My friend Frog wanted to share something she made with Fall:
one of the last conversations we had at any length was when i was doing those pixel sigils. she wanted me to do one about Sarazanmai and the general concept of interpersonal connection. i think it represented her connections to others, the ways in which we were connected to each other, and so on. hard to explain it exactly, in the way it’s hard to explain weird magic stuff
i was thinking i wanted to make another one to commemorate her, but (a) it seems impossible and (b) that one communicates everything i have left to say anyway
Here’s a cute thing Fall made…
In March this year, Fall started building a webserver, hoping to host things like Pidgin chat and YGoPro (a Yu-Gi-Oh engine) to share with Jackie. To start with, she went to make a website, taking inspiration from Jackie’s site stupid.tw, and Jackie’s own inspiration, the Situationist website notbored.org. Her site was a tribute to the oldschool geocities style she adored. She put it online at, where else? chuuni.moe.
One day soon I’m afraid they’ll shut down the server on her desk. So here’s a copy that can live forever:
Here is something Fall wrote on one of her last days, which I have been thinking about:
if you lie to yourself, you’ll lie to others even if you don’t mean to. if you run from your past, you’ll loop right back into it, like a level in an old-school video game. the stakes in life are very high, and every person you come into contact with, you affect in some way. if you try to hide from life, you won’t get the experience you need to face the challenges that are coming. it’s okay to take what you need, but you have to give back, or one day you’ll find that everyone you’ve been taking from has nothing left to offer, and you can’t give them what they need either. other people are your source of life, and you are theirs. give them what they need before you destroy yourself. you are their source of life, give yourself what you need before you destroy your friends
I don’t know if Fall ever truly knew how much she gave back to us. I wish I could show her now, just how many lives she made better in some way, how many people remember her fondly.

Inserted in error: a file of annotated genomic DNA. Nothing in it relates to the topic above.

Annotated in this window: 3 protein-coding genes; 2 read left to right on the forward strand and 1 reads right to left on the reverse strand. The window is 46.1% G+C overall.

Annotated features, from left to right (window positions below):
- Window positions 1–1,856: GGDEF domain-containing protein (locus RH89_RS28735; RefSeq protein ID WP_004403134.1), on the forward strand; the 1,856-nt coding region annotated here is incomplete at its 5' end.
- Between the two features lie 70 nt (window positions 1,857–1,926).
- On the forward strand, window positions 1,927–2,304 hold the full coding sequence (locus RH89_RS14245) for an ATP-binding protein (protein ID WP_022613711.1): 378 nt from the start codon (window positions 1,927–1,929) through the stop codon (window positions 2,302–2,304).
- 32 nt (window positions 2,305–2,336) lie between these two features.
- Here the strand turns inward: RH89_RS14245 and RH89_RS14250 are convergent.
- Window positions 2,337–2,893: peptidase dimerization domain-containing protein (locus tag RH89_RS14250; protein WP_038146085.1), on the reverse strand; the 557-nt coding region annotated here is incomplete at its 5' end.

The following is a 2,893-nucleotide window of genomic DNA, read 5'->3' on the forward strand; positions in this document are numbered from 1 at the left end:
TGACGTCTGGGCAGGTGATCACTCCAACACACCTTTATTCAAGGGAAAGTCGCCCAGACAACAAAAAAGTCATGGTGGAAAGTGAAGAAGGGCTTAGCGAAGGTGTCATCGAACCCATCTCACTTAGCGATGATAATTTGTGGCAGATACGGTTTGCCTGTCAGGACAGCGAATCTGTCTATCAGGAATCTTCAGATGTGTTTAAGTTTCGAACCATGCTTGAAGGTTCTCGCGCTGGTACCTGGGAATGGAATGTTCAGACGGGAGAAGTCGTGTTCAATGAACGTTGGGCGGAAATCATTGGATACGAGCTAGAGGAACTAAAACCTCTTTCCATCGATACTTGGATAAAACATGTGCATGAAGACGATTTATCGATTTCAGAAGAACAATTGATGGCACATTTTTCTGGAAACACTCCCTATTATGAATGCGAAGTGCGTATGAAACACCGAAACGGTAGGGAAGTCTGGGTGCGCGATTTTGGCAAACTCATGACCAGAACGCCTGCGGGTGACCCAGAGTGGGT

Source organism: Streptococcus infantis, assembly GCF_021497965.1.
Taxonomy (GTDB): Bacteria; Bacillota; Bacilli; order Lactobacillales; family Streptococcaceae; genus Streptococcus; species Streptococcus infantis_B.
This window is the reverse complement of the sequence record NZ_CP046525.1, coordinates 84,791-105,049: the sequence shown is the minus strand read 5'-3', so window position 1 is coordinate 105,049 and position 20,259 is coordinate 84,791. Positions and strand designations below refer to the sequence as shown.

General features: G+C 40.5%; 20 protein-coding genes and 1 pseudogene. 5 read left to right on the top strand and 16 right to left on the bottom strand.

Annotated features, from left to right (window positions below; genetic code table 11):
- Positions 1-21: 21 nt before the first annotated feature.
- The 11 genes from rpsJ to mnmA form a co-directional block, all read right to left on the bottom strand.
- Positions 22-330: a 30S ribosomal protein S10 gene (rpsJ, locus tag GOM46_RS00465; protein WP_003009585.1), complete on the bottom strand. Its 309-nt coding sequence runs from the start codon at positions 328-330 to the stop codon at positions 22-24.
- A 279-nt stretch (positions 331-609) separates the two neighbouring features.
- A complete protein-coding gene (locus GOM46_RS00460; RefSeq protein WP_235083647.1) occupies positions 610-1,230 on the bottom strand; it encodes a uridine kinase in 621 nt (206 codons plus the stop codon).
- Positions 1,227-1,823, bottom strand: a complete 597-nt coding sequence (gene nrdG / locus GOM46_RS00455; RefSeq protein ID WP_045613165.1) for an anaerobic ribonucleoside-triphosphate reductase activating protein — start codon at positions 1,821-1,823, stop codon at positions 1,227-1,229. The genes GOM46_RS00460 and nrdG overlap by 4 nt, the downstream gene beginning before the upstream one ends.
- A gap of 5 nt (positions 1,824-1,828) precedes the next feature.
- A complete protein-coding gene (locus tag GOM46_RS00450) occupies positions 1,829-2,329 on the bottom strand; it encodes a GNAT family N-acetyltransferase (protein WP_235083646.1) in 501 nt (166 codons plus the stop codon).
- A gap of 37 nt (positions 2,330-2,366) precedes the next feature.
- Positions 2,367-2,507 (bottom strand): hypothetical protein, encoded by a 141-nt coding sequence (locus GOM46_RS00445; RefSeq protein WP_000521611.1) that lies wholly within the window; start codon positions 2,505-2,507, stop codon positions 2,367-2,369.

Her Tumblr may be found still at fall-doll, where (if logged in to Tumblr yourself) you can see some of the thoughtful replies she gave to all her friends on there: me, Jackie, Anomie, Eris, Ash…
I will never really know why Fall had to die when she did. Nothing about it makes sense; I can’t believe she was truly planning to die, but to suddenly turn to suicide in the middle is just incomprehensible. I could understand more easily had a meteorite struck her. Perhaps there is another Everett branch where she’s just fine, and we’re playing a game again, or she’s eagerly telling me about an unusual kanji, and one day in that timeline we’ll meet up and hug tight and have no idea how closely we avoided tragedy.
It will do me no good to think of that. So instead, I just try to hold on to this: in every timeline she was here, she was loved, and I would never give away the short time I got to spend with her.
I hope, against all reason, that there is another world, kinder than this one, for her to wake up in. Meanwhile, here, she continues to affect this world, living in our memories. We will go on, and not truly without her.
Please, if you remember Fall in some way, and would like to write something about her on this page, let me know. I am going to add links to any posts I hear about, and copy words here with permission. You can use the comment form below if you want to, or email or DM me.
For Fall’s sake, let’s live.